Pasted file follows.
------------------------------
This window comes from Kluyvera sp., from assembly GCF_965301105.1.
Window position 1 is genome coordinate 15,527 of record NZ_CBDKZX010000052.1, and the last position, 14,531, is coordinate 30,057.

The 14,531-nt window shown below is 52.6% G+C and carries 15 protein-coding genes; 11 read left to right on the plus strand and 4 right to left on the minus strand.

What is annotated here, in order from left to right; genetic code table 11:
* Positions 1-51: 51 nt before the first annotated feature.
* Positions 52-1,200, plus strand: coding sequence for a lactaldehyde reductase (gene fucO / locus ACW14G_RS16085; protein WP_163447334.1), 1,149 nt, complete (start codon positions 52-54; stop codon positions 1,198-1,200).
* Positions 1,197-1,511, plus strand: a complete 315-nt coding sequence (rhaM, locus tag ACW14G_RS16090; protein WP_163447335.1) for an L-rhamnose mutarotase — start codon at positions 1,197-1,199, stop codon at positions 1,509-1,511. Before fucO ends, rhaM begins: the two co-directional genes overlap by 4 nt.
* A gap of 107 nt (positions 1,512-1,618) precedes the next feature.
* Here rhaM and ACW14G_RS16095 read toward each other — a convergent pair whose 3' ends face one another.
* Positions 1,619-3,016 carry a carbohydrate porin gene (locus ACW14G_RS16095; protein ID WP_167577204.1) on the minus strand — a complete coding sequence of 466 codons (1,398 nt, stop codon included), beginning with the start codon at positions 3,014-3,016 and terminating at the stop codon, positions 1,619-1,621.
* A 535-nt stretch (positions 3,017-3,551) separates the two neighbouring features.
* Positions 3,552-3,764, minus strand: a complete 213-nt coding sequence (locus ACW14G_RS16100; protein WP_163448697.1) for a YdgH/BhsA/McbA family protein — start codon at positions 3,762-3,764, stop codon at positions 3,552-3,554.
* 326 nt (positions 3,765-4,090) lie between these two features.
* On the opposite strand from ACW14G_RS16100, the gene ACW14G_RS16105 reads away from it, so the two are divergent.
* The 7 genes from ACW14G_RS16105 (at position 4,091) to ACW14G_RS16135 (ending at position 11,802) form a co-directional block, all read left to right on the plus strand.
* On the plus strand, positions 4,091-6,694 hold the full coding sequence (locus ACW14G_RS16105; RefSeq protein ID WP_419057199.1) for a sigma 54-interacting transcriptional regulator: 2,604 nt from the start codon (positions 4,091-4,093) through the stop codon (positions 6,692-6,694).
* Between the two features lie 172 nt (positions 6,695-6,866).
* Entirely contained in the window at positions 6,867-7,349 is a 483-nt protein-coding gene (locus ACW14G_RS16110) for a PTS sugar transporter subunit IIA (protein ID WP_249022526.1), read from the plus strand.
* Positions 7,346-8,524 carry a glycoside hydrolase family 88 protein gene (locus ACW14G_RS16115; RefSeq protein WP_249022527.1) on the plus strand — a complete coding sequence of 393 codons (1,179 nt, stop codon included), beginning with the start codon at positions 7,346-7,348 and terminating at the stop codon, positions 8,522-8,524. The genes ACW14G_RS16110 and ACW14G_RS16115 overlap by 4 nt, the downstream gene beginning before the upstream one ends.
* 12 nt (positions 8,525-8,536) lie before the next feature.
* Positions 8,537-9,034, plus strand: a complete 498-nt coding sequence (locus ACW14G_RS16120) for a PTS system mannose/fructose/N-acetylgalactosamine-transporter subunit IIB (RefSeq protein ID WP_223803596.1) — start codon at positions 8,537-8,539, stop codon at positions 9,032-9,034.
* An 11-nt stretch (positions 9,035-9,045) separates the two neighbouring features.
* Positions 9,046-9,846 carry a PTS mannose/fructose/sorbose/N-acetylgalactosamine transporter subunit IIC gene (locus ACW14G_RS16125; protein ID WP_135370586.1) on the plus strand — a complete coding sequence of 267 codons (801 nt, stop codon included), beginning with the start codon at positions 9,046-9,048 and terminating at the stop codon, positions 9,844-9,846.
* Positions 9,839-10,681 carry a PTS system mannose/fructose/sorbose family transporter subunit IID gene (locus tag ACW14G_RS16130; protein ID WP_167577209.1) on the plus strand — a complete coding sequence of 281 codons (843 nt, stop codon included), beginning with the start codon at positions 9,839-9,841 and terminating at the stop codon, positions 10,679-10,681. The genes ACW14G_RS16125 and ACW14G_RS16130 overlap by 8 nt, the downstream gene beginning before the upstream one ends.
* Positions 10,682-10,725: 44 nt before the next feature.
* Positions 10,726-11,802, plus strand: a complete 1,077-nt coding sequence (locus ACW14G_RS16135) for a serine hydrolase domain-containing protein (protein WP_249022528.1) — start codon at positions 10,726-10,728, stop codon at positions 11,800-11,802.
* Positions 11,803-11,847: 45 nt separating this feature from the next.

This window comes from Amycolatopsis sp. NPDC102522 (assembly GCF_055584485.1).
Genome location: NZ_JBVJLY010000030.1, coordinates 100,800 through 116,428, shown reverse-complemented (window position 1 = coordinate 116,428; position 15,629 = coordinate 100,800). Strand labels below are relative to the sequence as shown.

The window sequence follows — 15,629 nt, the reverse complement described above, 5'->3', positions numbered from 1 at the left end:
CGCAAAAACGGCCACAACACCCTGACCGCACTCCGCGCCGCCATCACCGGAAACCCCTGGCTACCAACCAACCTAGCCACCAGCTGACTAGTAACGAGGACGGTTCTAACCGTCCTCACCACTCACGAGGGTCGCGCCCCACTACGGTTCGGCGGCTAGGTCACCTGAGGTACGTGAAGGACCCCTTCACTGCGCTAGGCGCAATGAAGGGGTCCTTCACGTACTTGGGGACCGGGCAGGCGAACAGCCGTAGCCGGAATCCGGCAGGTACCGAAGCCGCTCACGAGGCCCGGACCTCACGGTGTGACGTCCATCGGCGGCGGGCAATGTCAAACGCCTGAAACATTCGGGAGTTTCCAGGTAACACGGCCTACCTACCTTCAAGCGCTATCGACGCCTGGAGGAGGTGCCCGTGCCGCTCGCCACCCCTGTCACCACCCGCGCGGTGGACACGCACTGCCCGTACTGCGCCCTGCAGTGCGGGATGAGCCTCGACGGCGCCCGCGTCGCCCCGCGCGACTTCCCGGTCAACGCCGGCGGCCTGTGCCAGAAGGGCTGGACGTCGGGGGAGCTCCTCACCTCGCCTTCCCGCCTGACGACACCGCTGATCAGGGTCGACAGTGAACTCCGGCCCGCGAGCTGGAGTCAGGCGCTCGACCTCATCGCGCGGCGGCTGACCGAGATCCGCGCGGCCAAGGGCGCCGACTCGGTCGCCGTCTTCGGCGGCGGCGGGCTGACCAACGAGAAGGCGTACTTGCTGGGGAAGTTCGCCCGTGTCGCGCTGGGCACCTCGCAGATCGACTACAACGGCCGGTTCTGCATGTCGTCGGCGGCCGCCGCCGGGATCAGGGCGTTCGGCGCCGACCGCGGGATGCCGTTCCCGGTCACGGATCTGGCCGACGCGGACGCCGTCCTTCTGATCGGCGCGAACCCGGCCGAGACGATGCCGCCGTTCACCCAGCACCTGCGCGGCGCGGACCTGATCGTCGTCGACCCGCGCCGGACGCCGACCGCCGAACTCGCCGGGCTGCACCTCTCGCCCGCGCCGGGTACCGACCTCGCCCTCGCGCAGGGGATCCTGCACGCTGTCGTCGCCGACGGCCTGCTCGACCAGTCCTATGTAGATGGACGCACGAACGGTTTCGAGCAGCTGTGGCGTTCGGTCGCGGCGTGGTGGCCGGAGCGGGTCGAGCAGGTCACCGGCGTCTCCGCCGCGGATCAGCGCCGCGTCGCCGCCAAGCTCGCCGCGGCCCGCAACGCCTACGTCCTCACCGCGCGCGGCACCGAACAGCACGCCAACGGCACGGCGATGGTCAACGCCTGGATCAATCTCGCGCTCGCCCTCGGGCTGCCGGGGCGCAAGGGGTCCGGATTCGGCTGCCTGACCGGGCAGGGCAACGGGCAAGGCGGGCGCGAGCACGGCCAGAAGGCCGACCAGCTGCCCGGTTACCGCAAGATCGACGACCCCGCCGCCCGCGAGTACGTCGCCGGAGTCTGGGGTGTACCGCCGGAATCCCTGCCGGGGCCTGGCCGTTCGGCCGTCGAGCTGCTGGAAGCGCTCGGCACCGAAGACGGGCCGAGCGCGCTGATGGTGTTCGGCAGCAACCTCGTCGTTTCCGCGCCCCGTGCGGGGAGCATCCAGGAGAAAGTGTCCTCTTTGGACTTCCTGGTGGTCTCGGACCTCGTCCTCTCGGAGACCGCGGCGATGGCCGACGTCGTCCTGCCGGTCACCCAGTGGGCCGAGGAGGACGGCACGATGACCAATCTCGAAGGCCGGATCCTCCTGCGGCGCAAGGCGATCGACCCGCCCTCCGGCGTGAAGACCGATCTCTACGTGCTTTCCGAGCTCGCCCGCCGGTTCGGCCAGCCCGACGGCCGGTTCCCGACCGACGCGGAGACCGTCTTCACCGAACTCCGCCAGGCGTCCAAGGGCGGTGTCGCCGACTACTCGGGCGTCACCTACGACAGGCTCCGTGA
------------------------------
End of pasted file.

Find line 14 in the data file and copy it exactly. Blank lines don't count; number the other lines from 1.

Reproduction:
* On the opposite strand from ACW14G_RS16100, the gene ACW14G_RS16105 reads away from it, so the two are divergent.